The Gathering (2007): ‘I would like to write down what happened in my grandmother’s house in the summer I was eight or nine, but I am not sure if it really did happen. I need to bear witness to an uncertain event. I feel it roaring inside me - this thing that may not have taken place. I don't even know what name to put on it.’ (The Gatheringl p.1; quoted in Geraldine Meaney, ‘Joyce in Contemporary Irish Culture and Criticism’, in Voices on Joyce, ed. Anne Fogarty and Fran O'Rourke, UCD Press 2015, p.276.)

Further - Veronica finds, when she communes with others similarly afflicted, that all big families are the same:] ‘There is always a drunk. There is always someone who has been interfered with, as a child. There is always a colossal success, with several houses in various countries to which no one is ever invited. There is a mysterious sister’ (Quoted in Adam Mars-Jones, ‘Intimate Relations’, review of The Gathering, in The Observer, 6 May 2007 - as supra.)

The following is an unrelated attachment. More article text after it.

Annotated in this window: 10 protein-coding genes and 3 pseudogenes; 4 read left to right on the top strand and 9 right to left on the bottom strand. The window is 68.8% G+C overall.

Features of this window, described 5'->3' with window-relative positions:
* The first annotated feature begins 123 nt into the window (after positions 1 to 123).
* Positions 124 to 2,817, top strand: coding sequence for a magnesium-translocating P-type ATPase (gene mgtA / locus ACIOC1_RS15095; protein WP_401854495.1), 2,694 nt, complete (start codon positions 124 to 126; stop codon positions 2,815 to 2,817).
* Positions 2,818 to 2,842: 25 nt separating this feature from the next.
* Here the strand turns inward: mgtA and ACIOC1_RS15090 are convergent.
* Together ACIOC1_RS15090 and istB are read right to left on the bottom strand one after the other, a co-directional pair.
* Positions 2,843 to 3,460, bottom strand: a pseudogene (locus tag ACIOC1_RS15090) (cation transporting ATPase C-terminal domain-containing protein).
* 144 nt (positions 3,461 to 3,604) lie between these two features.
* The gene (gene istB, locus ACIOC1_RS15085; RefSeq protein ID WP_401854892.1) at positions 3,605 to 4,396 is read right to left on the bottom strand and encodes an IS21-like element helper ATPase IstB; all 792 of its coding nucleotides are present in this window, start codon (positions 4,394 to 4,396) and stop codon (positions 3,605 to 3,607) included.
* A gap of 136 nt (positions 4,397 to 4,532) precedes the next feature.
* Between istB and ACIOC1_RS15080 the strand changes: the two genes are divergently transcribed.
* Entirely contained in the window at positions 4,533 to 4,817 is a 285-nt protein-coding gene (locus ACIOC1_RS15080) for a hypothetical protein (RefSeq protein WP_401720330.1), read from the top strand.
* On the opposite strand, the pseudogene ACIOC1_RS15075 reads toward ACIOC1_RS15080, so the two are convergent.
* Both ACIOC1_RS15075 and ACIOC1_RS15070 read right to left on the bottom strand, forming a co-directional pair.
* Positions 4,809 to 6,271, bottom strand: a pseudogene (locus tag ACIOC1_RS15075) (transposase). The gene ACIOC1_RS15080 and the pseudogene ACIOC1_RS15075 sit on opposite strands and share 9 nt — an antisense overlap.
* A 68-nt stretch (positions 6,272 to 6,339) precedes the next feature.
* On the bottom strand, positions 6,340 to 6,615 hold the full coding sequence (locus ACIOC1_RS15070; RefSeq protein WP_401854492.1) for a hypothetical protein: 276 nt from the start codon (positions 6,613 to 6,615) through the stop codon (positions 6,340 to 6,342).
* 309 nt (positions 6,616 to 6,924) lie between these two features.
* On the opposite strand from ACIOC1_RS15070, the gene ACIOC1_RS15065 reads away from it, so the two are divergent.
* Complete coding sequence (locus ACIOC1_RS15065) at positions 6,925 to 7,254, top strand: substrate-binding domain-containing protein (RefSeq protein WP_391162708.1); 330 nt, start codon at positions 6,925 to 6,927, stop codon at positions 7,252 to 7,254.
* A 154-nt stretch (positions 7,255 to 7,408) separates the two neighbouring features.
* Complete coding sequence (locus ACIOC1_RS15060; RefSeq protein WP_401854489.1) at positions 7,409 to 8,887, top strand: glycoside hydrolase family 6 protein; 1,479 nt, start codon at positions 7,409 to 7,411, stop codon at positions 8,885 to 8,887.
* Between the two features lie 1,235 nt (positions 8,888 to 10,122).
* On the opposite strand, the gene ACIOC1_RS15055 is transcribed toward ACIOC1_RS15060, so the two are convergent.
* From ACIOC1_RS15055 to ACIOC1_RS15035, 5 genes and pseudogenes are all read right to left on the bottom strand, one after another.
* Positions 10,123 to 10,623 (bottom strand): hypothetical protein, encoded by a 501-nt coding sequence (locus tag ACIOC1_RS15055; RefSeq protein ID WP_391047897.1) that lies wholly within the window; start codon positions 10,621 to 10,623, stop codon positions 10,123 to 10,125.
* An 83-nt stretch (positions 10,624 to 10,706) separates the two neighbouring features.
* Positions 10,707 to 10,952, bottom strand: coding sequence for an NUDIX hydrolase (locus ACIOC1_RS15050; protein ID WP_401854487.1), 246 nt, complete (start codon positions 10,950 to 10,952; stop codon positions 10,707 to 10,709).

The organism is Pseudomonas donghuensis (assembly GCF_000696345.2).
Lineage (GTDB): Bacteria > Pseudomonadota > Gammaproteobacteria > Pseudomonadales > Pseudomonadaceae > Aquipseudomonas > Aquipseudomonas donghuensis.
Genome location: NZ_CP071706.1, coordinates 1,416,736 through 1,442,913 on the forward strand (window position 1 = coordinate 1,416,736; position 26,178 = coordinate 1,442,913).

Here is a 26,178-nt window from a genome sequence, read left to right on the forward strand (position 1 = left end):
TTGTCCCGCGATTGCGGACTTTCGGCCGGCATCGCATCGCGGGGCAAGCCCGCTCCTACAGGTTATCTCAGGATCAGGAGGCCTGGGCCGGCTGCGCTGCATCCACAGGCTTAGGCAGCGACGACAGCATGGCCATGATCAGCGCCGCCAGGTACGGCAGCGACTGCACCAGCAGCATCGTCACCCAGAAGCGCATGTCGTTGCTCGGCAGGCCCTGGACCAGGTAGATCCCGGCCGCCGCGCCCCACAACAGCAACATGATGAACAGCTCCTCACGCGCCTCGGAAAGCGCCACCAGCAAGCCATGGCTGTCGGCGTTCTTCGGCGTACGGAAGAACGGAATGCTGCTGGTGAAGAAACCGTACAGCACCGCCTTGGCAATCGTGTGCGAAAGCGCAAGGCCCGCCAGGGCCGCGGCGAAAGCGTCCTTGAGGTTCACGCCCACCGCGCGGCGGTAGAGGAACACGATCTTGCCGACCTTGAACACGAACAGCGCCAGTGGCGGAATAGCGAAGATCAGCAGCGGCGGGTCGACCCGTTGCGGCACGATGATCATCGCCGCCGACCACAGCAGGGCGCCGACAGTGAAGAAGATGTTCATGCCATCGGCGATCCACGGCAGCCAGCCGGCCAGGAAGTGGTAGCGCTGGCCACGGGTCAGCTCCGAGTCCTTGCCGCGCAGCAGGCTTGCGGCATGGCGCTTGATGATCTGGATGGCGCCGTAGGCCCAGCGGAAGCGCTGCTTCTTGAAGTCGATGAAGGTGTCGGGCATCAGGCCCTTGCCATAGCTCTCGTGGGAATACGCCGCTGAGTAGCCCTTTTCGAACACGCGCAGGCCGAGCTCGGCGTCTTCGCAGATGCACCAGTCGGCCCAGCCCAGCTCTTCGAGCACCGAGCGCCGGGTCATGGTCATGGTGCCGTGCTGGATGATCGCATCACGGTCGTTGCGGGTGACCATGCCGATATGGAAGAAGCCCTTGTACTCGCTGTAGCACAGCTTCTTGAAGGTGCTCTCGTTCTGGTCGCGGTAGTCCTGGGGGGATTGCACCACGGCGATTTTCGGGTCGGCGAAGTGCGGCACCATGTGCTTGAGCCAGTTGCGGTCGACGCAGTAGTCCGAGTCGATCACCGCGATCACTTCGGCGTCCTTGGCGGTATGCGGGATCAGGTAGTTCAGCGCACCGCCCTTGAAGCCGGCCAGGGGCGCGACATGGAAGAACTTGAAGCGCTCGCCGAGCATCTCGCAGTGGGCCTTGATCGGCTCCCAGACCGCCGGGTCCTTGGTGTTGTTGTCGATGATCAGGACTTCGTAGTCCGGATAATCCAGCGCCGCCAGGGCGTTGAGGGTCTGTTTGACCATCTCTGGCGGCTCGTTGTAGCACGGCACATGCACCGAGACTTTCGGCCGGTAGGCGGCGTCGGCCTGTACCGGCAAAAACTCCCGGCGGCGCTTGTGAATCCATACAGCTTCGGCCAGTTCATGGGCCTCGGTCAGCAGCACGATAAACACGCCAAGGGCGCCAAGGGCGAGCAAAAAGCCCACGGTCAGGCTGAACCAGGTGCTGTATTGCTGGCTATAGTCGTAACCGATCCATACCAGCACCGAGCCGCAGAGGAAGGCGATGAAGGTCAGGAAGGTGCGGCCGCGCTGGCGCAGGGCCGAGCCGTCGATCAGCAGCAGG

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LRB Diary” (London Review of Books, Diary [column], 4 Oct. 2007) - on disliking the McCanns: ‘[...] I realise that I am more afraid of murdering my children than I am of losing them to a random act of abduction. I have an unhealthy trust of strangers. Maybe I should believe in myself more, and in the world less, because, despite the fact that I am one of the most dangerous people my children know, I keep them close by me. I don’t let them out of my sight. I shout in the supermarket, from aisle to aisle. I do this not just because some dark and nameless event will overtake them before the checkout, but also because they are not yet competent in the world. You see? I am the very opposite of the McCanns. / Distancing yourself from the McCanns is a recent but potent form of magic. It keeps our children safe. Disliking the McCanns is an international sport. You might think the comments on the internet are filled with hatred, but hate pulls the object close; what I see instead is dislike – an uneasy, unsettled, relentlessly petty emotion. It is not that we blame them – if they can be judged, then they can also be forgiven. No, we just dislike them for whatever it is that nags at us. We do not forgive them the stupid stuff, like wearing ribbons, or going jogging the next day, or holding hands on the way into Mass. / I disliked the McCanns earlier than most people (I’m not proud of it). I thought I was angry with them for leaving their children alone. In fact, I was angry at their failure to accept that their daughter was probably dead. I wanted them to grieve, which is to say to go away. In this, I am as bad as people who complain that “she does not cry.” [...]’ (See full-text version - as attached.